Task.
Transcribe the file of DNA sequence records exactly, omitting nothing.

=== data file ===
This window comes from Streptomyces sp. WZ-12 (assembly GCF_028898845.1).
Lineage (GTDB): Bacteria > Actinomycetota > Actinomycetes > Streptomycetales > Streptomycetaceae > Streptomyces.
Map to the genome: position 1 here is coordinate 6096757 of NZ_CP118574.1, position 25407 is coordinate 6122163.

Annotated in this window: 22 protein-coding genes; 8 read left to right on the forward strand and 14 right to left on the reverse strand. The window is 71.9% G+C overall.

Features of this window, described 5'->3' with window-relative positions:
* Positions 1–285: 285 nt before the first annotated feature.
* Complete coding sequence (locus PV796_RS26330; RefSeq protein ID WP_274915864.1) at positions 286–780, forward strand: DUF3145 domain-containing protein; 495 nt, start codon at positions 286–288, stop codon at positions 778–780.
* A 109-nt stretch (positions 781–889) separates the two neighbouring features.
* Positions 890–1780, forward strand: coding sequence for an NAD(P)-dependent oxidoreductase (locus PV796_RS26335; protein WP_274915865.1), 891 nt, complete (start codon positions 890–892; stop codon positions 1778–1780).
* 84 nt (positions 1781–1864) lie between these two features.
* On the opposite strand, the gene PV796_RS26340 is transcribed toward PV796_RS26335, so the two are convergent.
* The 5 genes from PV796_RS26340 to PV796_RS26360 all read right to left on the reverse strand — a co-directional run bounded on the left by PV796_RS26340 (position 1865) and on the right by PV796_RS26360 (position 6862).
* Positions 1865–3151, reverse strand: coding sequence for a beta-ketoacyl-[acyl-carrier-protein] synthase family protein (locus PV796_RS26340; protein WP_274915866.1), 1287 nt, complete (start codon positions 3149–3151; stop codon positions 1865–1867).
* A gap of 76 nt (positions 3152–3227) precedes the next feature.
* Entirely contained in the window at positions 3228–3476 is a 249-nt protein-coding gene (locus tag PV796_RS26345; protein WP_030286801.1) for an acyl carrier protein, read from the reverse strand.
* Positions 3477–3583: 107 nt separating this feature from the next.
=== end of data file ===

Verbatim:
This window comes from Streptomyces sp. WZ-12 (assembly GCF_028898845.1).
Lineage (GTDB): Bacteria > Actinomycetota > Actinomycetes > Streptomycetales > Streptomycetaceae > Streptomyces.
Map to the genome: position 1 here is coordinate 6096757 of NZ_CP118574.1, position 25407 is coordinate 6122163.

Annotated in this window: 22 protein-coding genes; 8 read left to right on the forward strand and 14 right to left on the reverse strand. The window is 71.9% G+C overall.

Features of this window, described 5'->3' with window-relative positions:
* Positions 1–285: 285 nt before the first annotated feature.
* Complete coding sequence (locus PV796_RS26330; RefSeq protein ID WP_274915864.1) at positions 286–780, forward strand: DUF3145 domain-containing protein; 495 nt, start codon at positions 286–288, stop codon at positions 778–780.
* A 109-nt stretch (positions 781–889) separates the two neighbouring features.
* Positions 890–1780, forward strand: coding sequence for an NAD(P)-dependent oxidoreductase (locus PV796_RS26335; protein WP_274915865.1), 891 nt, complete (start codon positions 890–892; stop codon positions 1778–1780).
* 84 nt (positions 1781–1864) lie between these two features.
* On the opposite strand, the gene PV796_RS26340 is transcribed toward PV796_RS26335, so the two are convergent.
* The 5 genes from PV796_RS26340 to PV796_RS26360 all read right to left on the reverse strand — a co-directional run bounded on the left by PV796_RS26340 (position 1865) and on the right by PV796_RS26360 (position 6862).
* Positions 1865–3151, reverse strand: coding sequence for a beta-ketoacyl-[acyl-carrier-protein] synthase family protein (locus PV796_RS26340; protein WP_274915866.1), 1287 nt, complete (start codon positions 3149–3151; stop codon positions 1865–1867).
* A gap of 76 nt (positions 3152–3227) precedes the next feature.
* Entirely contained in the window at positions 3228–3476 is a 249-nt protein-coding gene (locus tag PV796_RS26345; protein WP_030286801.1) for an acyl carrier protein, read from the reverse strand.
* Positions 3477–3583: 107 nt separating this feature from the next.